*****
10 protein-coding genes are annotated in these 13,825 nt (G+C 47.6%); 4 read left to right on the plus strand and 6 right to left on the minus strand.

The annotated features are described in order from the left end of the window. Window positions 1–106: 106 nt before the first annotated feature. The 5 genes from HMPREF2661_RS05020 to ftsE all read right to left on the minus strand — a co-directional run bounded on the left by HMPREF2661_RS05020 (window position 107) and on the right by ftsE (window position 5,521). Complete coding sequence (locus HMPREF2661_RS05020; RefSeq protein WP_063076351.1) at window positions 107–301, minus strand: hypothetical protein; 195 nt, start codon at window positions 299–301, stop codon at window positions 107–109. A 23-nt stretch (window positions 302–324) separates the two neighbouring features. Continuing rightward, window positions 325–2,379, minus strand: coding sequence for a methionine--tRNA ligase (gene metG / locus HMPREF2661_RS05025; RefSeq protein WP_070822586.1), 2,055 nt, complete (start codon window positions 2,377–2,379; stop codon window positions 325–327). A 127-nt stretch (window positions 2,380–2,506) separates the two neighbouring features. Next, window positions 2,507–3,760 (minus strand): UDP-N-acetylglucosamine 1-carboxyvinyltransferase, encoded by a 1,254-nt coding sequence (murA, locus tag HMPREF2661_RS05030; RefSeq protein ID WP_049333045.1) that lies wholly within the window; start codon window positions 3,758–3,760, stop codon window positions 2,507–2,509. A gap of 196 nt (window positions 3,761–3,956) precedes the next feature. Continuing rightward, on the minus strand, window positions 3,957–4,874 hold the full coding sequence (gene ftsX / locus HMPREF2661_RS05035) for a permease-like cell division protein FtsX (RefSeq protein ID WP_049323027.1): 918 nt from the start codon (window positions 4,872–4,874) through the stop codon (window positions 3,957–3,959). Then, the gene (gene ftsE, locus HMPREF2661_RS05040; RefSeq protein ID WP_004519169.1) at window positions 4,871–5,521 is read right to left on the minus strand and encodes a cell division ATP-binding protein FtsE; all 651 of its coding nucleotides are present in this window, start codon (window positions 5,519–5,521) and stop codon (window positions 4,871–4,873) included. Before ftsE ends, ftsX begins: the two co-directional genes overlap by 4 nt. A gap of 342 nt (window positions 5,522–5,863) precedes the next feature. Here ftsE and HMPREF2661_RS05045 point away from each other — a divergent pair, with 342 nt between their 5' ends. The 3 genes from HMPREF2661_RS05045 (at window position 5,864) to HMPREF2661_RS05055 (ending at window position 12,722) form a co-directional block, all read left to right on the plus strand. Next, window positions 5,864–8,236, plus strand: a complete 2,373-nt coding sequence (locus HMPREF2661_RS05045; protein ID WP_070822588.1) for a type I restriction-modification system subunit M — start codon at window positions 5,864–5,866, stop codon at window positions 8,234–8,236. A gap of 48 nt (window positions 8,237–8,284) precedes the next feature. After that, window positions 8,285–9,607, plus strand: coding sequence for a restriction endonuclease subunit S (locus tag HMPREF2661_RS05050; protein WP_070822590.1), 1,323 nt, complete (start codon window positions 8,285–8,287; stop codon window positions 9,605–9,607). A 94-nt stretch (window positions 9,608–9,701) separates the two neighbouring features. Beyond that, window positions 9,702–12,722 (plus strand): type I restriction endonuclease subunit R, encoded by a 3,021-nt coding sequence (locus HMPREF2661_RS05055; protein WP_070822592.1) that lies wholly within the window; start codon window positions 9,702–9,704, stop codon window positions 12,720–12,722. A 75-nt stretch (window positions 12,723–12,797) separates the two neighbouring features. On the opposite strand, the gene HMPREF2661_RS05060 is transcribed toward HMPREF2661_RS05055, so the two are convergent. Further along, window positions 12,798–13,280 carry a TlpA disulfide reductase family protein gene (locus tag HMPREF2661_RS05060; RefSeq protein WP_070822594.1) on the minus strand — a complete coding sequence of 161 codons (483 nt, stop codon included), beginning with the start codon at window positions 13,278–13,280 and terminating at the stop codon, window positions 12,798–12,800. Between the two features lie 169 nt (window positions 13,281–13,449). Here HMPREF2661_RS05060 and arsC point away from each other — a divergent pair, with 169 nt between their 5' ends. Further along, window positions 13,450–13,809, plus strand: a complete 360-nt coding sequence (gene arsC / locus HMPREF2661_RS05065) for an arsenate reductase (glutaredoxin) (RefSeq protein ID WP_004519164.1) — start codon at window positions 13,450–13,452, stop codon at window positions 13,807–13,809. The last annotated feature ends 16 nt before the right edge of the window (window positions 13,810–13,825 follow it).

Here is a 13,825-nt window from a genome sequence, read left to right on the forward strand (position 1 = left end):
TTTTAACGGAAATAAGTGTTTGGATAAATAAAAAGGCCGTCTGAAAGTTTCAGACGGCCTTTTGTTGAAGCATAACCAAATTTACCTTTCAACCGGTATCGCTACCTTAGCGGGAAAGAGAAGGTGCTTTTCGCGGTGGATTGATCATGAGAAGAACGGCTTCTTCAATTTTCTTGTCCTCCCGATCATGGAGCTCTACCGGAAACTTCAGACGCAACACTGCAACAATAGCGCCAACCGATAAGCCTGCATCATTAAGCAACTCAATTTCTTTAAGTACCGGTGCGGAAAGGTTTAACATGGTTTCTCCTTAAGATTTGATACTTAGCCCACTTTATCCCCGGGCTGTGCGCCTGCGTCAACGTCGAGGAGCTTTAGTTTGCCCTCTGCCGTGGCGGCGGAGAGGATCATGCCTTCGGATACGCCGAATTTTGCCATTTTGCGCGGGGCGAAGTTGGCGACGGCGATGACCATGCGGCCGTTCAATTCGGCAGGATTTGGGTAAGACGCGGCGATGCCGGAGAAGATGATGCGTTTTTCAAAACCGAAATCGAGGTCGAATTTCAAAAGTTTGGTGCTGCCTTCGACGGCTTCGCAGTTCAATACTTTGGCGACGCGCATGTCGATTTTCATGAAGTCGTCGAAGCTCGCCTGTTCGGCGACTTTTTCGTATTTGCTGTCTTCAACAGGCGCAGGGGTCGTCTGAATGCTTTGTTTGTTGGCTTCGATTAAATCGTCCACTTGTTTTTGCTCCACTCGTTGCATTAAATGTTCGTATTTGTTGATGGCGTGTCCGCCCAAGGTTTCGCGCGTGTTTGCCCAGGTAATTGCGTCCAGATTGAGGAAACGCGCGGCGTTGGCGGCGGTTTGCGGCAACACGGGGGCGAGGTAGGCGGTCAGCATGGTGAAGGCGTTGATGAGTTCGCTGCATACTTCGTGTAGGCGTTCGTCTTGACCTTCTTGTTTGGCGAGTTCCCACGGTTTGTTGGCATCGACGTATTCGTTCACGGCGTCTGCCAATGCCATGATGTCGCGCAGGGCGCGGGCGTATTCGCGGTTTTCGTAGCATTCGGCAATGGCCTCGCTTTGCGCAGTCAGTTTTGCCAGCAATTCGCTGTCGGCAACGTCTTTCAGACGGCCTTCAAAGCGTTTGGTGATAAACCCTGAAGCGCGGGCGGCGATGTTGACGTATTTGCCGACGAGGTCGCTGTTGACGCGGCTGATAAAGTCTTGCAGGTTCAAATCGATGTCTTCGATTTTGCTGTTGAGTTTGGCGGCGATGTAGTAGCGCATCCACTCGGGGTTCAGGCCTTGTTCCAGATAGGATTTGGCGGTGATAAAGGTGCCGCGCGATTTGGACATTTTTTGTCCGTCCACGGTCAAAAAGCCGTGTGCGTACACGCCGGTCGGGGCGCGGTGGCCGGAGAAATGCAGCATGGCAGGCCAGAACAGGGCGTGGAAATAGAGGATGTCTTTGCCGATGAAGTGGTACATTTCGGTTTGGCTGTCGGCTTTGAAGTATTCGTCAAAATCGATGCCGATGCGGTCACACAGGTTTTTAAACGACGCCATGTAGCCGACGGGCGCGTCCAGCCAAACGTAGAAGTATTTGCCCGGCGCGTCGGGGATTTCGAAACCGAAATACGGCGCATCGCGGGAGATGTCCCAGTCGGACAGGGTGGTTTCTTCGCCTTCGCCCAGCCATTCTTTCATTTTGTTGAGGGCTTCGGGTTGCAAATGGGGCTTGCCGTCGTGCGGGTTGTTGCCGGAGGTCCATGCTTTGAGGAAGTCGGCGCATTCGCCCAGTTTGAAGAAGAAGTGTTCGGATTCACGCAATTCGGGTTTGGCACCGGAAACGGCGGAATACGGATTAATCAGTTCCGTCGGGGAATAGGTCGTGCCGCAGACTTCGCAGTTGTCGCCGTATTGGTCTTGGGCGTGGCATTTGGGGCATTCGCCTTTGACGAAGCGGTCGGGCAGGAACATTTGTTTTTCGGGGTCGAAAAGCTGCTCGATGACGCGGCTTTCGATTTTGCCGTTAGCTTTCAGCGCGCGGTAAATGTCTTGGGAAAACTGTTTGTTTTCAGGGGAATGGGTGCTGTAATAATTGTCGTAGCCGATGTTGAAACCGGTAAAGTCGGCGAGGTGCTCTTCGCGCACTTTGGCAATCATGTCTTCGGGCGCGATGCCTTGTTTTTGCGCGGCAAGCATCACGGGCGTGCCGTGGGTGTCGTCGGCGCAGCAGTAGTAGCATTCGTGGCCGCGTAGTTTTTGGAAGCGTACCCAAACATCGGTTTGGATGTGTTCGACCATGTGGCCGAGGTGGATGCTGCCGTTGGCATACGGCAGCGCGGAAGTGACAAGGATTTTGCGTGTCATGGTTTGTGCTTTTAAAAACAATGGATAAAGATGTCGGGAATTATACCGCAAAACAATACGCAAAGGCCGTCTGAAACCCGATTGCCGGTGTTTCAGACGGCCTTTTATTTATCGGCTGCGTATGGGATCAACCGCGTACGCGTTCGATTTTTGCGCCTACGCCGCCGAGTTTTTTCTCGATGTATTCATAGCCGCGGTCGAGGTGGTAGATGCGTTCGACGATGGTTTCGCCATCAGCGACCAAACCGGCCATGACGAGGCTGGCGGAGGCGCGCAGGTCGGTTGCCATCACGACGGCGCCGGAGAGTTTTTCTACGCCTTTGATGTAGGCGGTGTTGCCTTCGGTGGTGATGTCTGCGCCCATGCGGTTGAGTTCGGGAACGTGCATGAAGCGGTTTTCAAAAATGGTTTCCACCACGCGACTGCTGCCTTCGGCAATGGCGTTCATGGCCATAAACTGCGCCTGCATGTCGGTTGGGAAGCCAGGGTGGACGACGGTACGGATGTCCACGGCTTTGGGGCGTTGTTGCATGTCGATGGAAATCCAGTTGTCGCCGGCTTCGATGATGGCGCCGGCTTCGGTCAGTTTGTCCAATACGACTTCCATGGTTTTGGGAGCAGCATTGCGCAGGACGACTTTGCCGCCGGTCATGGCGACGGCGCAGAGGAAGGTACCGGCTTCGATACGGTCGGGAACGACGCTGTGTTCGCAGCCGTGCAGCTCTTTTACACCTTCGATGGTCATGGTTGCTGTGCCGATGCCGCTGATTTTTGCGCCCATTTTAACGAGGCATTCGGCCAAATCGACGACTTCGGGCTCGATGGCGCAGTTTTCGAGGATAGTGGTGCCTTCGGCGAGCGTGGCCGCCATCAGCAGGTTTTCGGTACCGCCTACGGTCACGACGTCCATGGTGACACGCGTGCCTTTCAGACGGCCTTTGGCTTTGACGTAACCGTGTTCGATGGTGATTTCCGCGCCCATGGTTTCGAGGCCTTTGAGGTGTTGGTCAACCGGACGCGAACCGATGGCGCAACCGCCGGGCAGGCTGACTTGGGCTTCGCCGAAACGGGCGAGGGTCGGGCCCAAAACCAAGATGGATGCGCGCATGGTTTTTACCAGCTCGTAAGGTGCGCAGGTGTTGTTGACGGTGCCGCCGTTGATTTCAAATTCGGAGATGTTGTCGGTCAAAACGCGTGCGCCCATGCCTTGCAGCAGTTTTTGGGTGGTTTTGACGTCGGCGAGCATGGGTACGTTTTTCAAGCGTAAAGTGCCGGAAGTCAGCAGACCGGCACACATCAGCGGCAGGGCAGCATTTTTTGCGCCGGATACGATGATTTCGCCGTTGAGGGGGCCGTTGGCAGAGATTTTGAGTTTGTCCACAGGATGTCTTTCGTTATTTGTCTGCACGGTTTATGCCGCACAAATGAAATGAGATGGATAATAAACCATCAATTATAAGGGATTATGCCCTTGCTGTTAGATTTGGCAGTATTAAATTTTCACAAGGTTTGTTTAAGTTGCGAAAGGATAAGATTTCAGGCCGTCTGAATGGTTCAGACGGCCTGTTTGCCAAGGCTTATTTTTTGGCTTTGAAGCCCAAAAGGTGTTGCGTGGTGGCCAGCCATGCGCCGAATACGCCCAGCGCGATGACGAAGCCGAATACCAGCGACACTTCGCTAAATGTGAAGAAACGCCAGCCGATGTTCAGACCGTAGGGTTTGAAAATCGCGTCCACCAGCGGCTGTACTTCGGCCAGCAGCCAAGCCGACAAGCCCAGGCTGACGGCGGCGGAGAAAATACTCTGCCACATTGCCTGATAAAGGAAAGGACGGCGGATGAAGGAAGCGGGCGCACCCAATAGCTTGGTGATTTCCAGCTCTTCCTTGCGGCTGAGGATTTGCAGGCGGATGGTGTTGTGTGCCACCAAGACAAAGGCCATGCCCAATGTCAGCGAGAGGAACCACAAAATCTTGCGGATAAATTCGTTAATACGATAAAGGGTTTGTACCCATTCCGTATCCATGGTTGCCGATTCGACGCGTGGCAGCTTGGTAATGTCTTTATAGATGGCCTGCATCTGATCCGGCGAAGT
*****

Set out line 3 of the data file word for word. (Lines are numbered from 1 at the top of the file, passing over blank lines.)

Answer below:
Here is a 13,825-nt window from a genome sequence, read left to right on the forward strand (position 1 = left end):